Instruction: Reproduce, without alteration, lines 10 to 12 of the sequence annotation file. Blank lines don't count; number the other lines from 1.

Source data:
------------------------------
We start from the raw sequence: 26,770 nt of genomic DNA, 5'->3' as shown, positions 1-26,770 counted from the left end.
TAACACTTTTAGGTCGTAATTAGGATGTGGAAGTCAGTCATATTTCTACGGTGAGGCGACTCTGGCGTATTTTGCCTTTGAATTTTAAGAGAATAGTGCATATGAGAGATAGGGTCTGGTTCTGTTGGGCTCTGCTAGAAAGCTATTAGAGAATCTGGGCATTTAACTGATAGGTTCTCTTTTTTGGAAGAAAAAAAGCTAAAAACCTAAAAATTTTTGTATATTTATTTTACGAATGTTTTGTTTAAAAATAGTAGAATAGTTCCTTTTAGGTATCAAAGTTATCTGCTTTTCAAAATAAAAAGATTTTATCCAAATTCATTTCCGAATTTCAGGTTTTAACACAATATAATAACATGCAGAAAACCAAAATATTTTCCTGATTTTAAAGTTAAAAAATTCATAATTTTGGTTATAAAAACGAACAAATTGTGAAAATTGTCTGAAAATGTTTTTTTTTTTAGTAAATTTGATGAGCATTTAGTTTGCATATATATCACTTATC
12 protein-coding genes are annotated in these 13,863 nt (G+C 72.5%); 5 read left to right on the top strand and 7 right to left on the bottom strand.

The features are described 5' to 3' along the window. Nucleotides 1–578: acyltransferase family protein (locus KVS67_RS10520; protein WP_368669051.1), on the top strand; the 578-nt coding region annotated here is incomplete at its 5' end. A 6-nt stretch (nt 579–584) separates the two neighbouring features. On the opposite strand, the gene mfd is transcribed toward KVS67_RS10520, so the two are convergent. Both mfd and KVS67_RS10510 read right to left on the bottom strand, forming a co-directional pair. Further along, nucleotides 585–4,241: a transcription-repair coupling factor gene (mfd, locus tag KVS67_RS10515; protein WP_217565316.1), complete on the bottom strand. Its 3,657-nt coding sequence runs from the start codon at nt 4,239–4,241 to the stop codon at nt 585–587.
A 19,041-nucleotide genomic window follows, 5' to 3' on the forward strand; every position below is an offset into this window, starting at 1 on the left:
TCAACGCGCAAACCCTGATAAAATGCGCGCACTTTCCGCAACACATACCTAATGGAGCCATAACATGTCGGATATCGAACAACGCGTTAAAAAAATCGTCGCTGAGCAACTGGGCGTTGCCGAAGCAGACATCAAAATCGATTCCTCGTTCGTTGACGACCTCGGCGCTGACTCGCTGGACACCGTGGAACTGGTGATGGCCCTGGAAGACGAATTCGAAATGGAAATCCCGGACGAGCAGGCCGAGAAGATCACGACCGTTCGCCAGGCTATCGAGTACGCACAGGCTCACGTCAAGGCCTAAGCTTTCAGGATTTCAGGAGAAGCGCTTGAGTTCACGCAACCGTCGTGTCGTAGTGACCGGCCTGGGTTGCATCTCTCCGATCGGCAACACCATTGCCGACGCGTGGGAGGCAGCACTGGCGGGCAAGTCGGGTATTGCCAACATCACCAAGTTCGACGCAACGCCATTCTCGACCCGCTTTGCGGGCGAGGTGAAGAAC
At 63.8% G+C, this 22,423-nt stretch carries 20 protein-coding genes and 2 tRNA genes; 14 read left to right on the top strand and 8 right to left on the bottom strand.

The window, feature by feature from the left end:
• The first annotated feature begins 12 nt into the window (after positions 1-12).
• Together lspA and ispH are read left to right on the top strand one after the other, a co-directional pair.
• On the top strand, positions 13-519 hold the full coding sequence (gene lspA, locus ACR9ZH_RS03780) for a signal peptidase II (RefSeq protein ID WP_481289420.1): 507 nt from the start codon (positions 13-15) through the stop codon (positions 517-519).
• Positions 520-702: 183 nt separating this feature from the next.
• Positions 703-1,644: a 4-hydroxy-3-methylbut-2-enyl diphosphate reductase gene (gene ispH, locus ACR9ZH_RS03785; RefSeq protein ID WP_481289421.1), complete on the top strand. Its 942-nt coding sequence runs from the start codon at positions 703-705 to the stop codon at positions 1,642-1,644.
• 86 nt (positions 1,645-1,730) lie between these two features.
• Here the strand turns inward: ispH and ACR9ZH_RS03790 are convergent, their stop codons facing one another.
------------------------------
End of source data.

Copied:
• Together lspA and ispH are read left to right on the top strand one after the other, a co-directional pair.
• On the top strand, positions 13-519 hold the full coding sequence (gene lspA, locus ACR9ZH_RS03780) for a signal peptidase II (RefSeq protein ID WP_481289420.1): 507 nt from the start codon (positions 13-15) through the stop codon (positions 517-519).
• Positions 520-702: 183 nt separating this feature from the next.